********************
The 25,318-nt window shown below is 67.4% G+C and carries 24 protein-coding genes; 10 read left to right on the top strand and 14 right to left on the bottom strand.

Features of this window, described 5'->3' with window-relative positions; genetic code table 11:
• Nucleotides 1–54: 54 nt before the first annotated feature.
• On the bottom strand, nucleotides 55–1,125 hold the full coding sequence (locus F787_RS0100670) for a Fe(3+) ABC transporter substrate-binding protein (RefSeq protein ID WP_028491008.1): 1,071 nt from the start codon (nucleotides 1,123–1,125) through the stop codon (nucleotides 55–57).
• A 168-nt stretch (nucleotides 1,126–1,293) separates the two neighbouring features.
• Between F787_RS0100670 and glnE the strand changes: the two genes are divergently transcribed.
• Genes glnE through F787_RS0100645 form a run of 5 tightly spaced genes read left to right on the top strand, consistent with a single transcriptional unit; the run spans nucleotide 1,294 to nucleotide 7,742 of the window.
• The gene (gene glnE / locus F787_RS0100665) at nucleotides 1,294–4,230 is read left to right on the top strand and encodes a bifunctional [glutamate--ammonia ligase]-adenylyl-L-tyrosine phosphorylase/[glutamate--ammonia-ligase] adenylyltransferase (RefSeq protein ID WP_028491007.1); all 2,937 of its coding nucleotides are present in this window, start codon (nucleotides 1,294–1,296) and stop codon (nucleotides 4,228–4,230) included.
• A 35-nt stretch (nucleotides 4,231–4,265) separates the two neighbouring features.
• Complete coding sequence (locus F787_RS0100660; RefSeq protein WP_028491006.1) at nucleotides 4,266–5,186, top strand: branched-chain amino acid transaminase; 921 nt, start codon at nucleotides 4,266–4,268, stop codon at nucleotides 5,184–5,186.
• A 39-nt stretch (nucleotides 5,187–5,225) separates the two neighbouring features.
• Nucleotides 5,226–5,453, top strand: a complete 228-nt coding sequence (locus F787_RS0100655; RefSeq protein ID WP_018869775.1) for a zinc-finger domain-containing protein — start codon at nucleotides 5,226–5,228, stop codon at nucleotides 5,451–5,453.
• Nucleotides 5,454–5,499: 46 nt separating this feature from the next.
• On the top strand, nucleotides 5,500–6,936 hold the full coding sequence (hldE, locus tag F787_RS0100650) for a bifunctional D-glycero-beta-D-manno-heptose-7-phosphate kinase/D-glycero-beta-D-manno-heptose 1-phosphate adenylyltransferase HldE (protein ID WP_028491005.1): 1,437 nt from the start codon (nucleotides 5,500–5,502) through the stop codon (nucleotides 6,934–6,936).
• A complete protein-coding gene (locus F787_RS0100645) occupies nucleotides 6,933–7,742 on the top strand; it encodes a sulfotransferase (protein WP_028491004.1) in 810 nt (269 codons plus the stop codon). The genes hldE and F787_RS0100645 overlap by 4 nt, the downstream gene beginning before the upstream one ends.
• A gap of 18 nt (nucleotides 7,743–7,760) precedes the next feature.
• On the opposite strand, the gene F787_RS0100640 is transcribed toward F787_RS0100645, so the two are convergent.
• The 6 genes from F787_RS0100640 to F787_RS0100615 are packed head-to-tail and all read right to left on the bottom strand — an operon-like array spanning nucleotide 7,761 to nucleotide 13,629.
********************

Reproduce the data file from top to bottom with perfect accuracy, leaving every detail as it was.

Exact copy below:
The 25,318-nt window shown below is 67.4% G+C and carries 24 protein-coding genes; 10 read left to right on the top strand and 14 right to left on the bottom strand.

Features of this window, described 5'->3' with window-relative positions; genetic code table 11:
• Nucleotides 1–54: 54 nt before the first annotated feature.
• On the bottom strand, nucleotides 55–1,125 hold the full coding sequence (locus F787_RS0100670) for a Fe(3+) ABC transporter substrate-binding protein (RefSeq protein ID WP_028491008.1): 1,071 nt from the start codon (nucleotides 1,123–1,125) through the stop codon (nucleotides 55–57).
• A 168-nt stretch (nucleotides 1,126–1,293) separates the two neighbouring features.
• Between F787_RS0100670 and glnE the strand changes: the two genes are divergently transcribed.
• Genes glnE through F787_RS0100645 form a run of 5 tightly spaced genes read left to right on the top strand, consistent with a single transcriptional unit; the run spans nucleotide 1,294 to nucleotide 7,742 of the window.
• The gene (gene glnE / locus F787_RS0100665) at nucleotides 1,294–4,230 is read left to right on the top strand and encodes a bifunctional [glutamate--ammonia ligase]-adenylyl-L-tyrosine phosphorylase/[glutamate--ammonia-ligase] adenylyltransferase (RefSeq protein ID WP_028491007.1); all 2,937 of its coding nucleotides are present in this window, start codon (nucleotides 1,294–1,296) and stop codon (nucleotides 4,228–4,230) included.
• A 35-nt stretch (nucleotides 4,231–4,265) separates the two neighbouring features.
• Complete coding sequence (locus F787_RS0100660; RefSeq protein WP_028491006.1) at nucleotides 4,266–5,186, top strand: branched-chain amino acid transaminase; 921 nt, start codon at nucleotides 4,266–4,268, stop codon at nucleotides 5,184–5,186.
• A 39-nt stretch (nucleotides 5,187–5,225) separates the two neighbouring features.
• Nucleotides 5,226–5,453, top strand: a complete 228-nt coding sequence (locus F787_RS0100655; RefSeq protein ID WP_018869775.1) for a zinc-finger domain-containing protein — start codon at nucleotides 5,226–5,228, stop codon at nucleotides 5,451–5,453.
• Nucleotides 5,454–5,499: 46 nt separating this feature from the next.
• On the top strand, nucleotides 5,500–6,936 hold the full coding sequence (hldE, locus tag F787_RS0100650) for a bifunctional D-glycero-beta-D-manno-heptose-7-phosphate kinase/D-glycero-beta-D-manno-heptose 1-phosphate adenylyltransferase HldE (protein ID WP_028491005.1): 1,437 nt from the start codon (nucleotides 5,500–5,502) through the stop codon (nucleotides 6,934–6,936).
• A complete protein-coding gene (locus F787_RS0100645) occupies nucleotides 6,933–7,742 on the top strand; it encodes a sulfotransferase (protein WP_028491004.1) in 810 nt (269 codons plus the stop codon). The genes hldE and F787_RS0100645 overlap by 4 nt, the downstream gene beginning before the upstream one ends.
• A gap of 18 nt (nucleotides 7,743–7,760) precedes the next feature.
• On the opposite strand, the gene F787_RS0100640 is transcribed toward F787_RS0100645, so the two are convergent.
• The 6 genes from F787_RS0100640 to F787_RS0100615 are packed head-to-tail and all read right to left on the bottom strand — an operon-like array spanning nucleotide 7,761 to nucleotide 13,629.